As Montana worked to recover, he says Seifert banned him from the facility when the team was in the locker room. Something ruptured inside Joe that still hasn’t healed. Those other coaches doubted him, fueled him, even manipulated him, but in the end they never pushed him out of the circle. A team was a sacred thing. Joe’s an only child — an essential detail to understand, former teammate Ronnie Lott says, because he lived so much of his early life in his own head — and his teammates became his family. All the old Niners knew Joe’s parents. They gathered around his mom’s table for ravioli. Jennifer made fried chicken for team flights. As much as Joe wanted to win football games he also wanted to belong to his teammates, and they to him.
“Why am I not allowed in the facility?” he says. “What did I do to not be allowed in the facility?”
Montana did his rehab alone. Isolated and wounded, he faced endless blocks of time. One way he filled it was going to a nearby airport for flying lessons. The 49ers facility was in line with the flight path in and out of the field. Every day he’d take off and from the air he could see his team playing without him.
“They wouldn’t even let me dress.”
He returned for the final regular-season game of 1992 and played well in the second half. On his last play Seifert wanted a run, according to Montana, who instead threw a touchdown pass. On the sideline, Montana says, Seifert threw his headset down. Word got back to Montana, who has never let that go, either.
He says he ran into Seifert the night before a funeral for one of the old Niners a few years ago. Jennifer and Joe walked into a hotel bar and there was George and his wife. Jennifer pulled Joe over to say hello.
“The most uncomfortable thing I’ve been through in a long time,” he says.
They tried to make small talk and then just fell silent.
“Inside I think he knows,” Montana says, before he moves back to talking about old Italian recipes and family vacations, the storm ebbing away. “You guys won another Super Bowl, but you probably would have two or three more if I’d stuck around.”
Three more, by the way, would give him seven.
WALMART ONCE PAID Joe Montana, John Elway, Dan Marino and Johnny Unitas to do an event. The four quarterbacks went out to dinner afterward. They laughed and told stories and drank expensive wine. Then the check came. The late, great Unitas loved to tell this story. Montana grinned and announced that whichever guy had the fewest rings would have to pay the bill. Joe had four, including one over Marino and one over Elway. Elway had two. Unitas said he only had one Super Bowl ring but had of course won three NFL titles before the Super Bowl existed.
Marino cursed and picked up the check.
Joe liked being king, is how his fiercest rival, Steve Young, puts it to me. I sit at a table in Palo Alto with Young, who laughs a little as he describes being around other guys who’ve dominated his position.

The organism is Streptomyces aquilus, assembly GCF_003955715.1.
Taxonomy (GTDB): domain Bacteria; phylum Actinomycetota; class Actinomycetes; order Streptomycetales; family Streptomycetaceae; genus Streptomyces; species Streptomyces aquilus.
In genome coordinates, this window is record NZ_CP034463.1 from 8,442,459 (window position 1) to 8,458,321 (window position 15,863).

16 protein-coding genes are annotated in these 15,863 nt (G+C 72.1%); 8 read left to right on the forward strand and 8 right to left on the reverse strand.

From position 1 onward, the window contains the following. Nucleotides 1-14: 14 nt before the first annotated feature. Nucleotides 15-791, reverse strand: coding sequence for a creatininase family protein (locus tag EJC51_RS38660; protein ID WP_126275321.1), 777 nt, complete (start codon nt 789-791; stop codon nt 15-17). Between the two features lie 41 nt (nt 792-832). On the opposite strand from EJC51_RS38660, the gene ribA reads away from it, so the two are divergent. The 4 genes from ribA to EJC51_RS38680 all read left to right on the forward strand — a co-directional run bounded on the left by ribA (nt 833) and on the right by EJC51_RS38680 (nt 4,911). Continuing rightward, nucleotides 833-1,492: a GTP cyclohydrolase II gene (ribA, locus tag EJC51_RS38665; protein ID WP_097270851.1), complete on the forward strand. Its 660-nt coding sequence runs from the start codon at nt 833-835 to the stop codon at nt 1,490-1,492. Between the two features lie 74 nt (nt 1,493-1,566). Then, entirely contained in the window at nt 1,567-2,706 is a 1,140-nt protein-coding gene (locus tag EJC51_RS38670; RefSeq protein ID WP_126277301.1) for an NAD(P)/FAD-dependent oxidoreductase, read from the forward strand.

“You want to talk about a weird environment,” he says. “Go hang out with 10 Hall of Fame quarterbacks. Every one is kind of like … “
Young looks around from side to side at imaginary rivals. Preening stars and maladjusted grinders, insecure narcissists and little boys still trying to earn their father’s love, just a whole mess of somewhat unhinged alpha males with long records of accomplishment.
“… do we race?” he says.
IN THE PAST nine seasons, before retiring for the second time in as many years, Tom Brady won four Super Bowls. Montana watched those games, most at his home overlooking San Francisco Bay. He’s been known to sometimes yell at the television, not so quietly rooting for the Seahawks or Falcons. In an email to me once, Montana called him “the guy in Tampa” instead of using his name.
“He definitely cares,” Elizabeth Montana says. “I don’t think he would own up to caring, but he gets pretty animated at the Tom Brady comparison and is quick to point out the game has changed so much.”
Brady was 4 years old when he watched Joe throw the famous touchdown pass to Dwight Clark. He and his parents went together. Tom cried because they wouldn’t buy him a foam finger. That was 1982. Montana showed him the way. Both were underrated out of high school and both slipped in the draft because supposed genius coaches didn’t quite believe in them.
Montana watched Brady’s first professional snap in person. The Patriots played in the Hall of Fame preseason game in Canton just two days after Montana stood on stage there and delivered his induction speech. He’d awoken in the dark the night before to write it, finally figuring out a way to say what he felt.
“I feel like I’m in my grave in my coffin, alive,” he told the crowd. “And they’re putting, throwing dirt on me, and I can feel it, and I’m trying to get out.”
He was 44 years old.
They met for the first time not long after that. Montana invited him out to the house and they visited. Nate and Nick remember Brady serving as timekeeper as the brothers tried to see who could hold their breath longer in the swimming pool.
Brady won three Super Bowls in four seasons and then stalled. A decade passed. One night, working on a story, I drank wine and smoked cigars with Michael Jordan in his condo. We argued about sports and watched ESPN. A “SportsCenter” poll asked viewers to vote for either Montana or Brady as the greatest quarterback and this set Jordan off. At that moment Brady only had three titles and Montana had four, but the idea of the undefeated nature of time hit Jordan hard. “They’re gonna say Brady because they don’t remember Montana,” he said. “Isn’t that amazing?”